Modernism, History and the First World War

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Humanities-Ebooks, Jan 1, 2013 - History - 204 pages
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Drawing upon medical journals, newspapers, propaganda, military histories, and other writings of the day, 'Modernism, History and the First World War' reads such writers as Woolf, HD, Ford, Faulkner, Kipling, and Lawrence alongside fiction and memoirs of soldiers and nurses who served in the war. This ground breaking blend of cultural history and close readings shows how modernism after 1914 emerges as a strange but important form of war writing, and was profoundly engaged with its own troubled history.
 

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Contents

Acknowledgements
8
Introduction
10
I Witness to war
18
I War neurotics
19
2 Propaganda Lies
51
II Corporeal fantasies
74
3 Vile bodies
75
4 Visible differences
109
III War and politics
132
5 The tank and the manufacture of consent
133
6 Mrs Dalloway and the Armenian Question
160
Select bibliography
183
From HumanitiesEbooks
203
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About the author (2013)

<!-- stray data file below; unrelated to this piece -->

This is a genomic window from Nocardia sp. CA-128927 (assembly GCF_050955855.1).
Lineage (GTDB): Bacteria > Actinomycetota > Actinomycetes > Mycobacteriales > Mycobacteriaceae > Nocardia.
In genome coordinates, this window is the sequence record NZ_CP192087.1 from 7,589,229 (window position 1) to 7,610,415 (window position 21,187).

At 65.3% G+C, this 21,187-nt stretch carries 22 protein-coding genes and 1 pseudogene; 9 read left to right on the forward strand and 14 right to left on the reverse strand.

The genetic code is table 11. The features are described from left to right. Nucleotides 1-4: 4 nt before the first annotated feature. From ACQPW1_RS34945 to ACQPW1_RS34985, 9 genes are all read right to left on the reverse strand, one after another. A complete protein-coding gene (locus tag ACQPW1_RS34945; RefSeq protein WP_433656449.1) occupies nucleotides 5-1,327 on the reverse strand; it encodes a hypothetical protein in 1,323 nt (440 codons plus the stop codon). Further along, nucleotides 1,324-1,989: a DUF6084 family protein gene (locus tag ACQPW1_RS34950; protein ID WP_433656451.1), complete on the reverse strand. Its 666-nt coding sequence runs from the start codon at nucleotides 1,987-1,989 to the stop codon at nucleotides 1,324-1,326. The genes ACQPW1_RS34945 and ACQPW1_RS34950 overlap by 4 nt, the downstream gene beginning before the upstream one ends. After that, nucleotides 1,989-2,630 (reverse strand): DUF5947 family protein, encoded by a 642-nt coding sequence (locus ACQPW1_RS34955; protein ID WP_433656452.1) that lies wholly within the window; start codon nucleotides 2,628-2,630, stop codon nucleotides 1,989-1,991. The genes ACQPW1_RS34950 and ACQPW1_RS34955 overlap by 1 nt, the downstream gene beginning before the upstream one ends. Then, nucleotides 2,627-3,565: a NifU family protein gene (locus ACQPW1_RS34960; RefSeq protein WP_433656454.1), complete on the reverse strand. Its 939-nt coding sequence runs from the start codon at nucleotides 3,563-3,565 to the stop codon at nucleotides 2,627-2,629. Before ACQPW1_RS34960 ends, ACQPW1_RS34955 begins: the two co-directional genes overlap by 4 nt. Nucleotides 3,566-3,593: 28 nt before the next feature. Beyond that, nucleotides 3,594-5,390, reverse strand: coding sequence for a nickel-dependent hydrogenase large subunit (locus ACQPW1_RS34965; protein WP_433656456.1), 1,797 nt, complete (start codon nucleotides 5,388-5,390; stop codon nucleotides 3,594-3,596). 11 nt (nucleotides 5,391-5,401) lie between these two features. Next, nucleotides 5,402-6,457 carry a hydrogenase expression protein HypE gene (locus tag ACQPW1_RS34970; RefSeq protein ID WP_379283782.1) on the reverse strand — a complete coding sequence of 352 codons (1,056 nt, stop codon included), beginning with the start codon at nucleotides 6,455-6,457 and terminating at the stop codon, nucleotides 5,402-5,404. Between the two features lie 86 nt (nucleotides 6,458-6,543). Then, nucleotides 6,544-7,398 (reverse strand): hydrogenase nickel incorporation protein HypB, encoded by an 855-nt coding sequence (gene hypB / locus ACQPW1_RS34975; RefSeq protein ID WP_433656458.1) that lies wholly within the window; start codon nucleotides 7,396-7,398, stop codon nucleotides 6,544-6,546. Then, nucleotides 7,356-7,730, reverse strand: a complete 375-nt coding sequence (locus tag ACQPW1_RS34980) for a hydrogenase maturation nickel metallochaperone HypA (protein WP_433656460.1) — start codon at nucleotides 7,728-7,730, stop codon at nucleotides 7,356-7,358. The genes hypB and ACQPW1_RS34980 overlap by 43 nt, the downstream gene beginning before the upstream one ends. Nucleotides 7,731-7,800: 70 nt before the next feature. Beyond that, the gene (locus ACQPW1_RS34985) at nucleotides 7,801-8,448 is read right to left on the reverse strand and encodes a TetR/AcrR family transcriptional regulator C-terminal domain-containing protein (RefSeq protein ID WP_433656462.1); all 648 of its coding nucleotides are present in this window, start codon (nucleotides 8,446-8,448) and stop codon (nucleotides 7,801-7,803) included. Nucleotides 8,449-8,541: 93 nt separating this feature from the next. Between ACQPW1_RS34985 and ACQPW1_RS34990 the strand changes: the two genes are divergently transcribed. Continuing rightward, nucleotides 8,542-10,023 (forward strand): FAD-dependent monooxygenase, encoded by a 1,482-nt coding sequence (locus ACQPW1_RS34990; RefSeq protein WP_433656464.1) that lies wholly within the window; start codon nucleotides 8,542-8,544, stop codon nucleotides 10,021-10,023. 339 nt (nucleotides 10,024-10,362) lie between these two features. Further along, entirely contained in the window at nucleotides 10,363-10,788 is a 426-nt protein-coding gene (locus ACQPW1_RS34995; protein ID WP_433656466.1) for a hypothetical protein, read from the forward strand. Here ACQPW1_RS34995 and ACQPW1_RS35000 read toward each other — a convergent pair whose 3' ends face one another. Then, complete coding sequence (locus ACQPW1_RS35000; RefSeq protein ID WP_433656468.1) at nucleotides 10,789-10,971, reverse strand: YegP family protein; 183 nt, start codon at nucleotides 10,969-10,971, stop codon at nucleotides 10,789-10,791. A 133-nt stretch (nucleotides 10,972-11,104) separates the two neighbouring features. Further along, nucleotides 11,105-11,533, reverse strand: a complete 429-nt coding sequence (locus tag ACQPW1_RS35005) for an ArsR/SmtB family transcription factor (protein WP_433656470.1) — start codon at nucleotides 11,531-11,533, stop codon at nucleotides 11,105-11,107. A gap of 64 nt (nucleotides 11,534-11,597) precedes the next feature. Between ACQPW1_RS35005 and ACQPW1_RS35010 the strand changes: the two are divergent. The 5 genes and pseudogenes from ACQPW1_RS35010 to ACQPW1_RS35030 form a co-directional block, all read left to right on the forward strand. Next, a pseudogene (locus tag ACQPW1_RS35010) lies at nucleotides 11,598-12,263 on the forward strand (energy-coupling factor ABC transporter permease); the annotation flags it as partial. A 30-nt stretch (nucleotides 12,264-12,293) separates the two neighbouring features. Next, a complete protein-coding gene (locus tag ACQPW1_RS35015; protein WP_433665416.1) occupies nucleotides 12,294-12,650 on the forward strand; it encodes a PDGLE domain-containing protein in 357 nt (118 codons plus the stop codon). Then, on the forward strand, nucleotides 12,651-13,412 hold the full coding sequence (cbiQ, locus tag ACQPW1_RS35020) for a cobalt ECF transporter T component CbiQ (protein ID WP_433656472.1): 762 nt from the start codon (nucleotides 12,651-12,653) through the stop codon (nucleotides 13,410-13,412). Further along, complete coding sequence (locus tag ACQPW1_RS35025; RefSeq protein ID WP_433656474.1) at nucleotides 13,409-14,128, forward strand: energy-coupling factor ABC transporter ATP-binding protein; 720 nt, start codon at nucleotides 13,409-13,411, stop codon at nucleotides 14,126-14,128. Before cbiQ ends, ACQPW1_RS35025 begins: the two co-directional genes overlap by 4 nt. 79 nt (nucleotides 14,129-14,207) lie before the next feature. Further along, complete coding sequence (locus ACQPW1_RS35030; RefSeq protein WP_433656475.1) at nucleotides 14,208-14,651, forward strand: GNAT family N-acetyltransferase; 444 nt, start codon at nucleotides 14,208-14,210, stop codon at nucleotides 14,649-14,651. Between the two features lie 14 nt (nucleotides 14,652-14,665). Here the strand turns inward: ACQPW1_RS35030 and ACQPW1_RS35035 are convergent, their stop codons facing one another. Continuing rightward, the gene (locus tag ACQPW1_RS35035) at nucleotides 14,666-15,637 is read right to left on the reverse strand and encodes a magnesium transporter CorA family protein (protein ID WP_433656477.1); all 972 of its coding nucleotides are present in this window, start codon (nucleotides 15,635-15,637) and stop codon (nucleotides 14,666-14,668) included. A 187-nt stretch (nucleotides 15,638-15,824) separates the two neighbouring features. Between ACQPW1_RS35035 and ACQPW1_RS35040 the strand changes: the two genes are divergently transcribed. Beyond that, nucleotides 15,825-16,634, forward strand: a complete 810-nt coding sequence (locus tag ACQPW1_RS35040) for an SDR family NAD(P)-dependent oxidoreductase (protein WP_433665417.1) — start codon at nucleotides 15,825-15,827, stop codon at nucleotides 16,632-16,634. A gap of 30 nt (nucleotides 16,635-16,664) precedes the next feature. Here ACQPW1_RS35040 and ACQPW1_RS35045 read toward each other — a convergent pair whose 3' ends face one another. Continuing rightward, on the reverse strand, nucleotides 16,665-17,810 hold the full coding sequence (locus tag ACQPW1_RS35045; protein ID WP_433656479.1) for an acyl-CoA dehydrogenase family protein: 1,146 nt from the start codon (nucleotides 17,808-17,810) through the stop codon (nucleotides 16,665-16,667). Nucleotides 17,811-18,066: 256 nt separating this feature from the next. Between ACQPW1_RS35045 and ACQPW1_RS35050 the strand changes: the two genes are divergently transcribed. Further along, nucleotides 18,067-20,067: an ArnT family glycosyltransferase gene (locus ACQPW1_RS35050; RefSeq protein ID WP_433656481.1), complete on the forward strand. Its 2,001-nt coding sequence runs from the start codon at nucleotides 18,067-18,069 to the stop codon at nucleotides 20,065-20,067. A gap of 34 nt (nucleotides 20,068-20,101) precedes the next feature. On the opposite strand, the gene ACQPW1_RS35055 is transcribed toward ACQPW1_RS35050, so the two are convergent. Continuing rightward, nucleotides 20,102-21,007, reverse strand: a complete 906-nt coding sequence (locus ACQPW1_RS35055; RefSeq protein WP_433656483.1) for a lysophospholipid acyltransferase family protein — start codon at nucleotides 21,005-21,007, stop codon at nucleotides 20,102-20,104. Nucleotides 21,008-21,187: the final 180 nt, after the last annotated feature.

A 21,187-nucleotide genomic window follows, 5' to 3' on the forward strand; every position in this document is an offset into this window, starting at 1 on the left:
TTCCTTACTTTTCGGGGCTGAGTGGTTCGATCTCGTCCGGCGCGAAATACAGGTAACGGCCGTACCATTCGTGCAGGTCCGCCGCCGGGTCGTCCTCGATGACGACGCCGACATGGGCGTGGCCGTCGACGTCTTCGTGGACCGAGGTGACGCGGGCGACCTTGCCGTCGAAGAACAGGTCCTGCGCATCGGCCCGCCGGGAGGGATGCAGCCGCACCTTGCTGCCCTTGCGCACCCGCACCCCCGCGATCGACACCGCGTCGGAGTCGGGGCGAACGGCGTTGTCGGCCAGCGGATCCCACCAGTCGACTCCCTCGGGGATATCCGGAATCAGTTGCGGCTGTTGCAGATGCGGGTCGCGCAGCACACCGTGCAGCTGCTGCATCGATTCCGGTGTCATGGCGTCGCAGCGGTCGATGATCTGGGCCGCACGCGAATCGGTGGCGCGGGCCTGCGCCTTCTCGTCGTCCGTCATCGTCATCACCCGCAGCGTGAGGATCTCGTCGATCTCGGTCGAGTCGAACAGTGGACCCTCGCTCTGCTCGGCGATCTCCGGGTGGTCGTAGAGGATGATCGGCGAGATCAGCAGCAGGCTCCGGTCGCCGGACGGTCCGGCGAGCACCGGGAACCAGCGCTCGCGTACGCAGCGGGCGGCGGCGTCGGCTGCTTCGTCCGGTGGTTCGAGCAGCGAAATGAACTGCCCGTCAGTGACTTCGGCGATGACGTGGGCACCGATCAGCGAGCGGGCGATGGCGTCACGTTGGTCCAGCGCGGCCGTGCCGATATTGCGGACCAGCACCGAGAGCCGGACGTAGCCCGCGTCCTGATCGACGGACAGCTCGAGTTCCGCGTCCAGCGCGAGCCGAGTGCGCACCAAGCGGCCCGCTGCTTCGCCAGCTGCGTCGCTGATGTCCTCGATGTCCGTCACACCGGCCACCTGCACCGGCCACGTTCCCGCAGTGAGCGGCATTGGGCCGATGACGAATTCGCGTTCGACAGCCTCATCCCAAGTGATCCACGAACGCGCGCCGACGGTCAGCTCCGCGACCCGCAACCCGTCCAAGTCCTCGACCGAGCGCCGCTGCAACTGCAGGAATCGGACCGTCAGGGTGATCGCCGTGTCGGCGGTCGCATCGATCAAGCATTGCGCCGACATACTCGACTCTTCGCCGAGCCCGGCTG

Dr Trudi Tate is an Official Fellow Claire Hall Cambridge, She is Assistant Senior Tutor and an Affiliated Lecturer in the Faculty of English. She works on English literature from the 1850s to the present day, with a particular interest in how literature attempts to bear witness to events of its time, particularly in times of war. She has published on the literature of the First World War, the Crimean War and the American-Vietnamese War. Dr Tate has an interest in reading psychoanalysis historically and has worked on Freud, Melanie Klein, Wilfred Bion, D W Winnicott, and John Bowlby. A recent essay explores how babies were perceived in Britain at the time of the Armistice of 1918, looking at the influence of Truby King, alongside writings by Woolf, Bowen and Mansfield.

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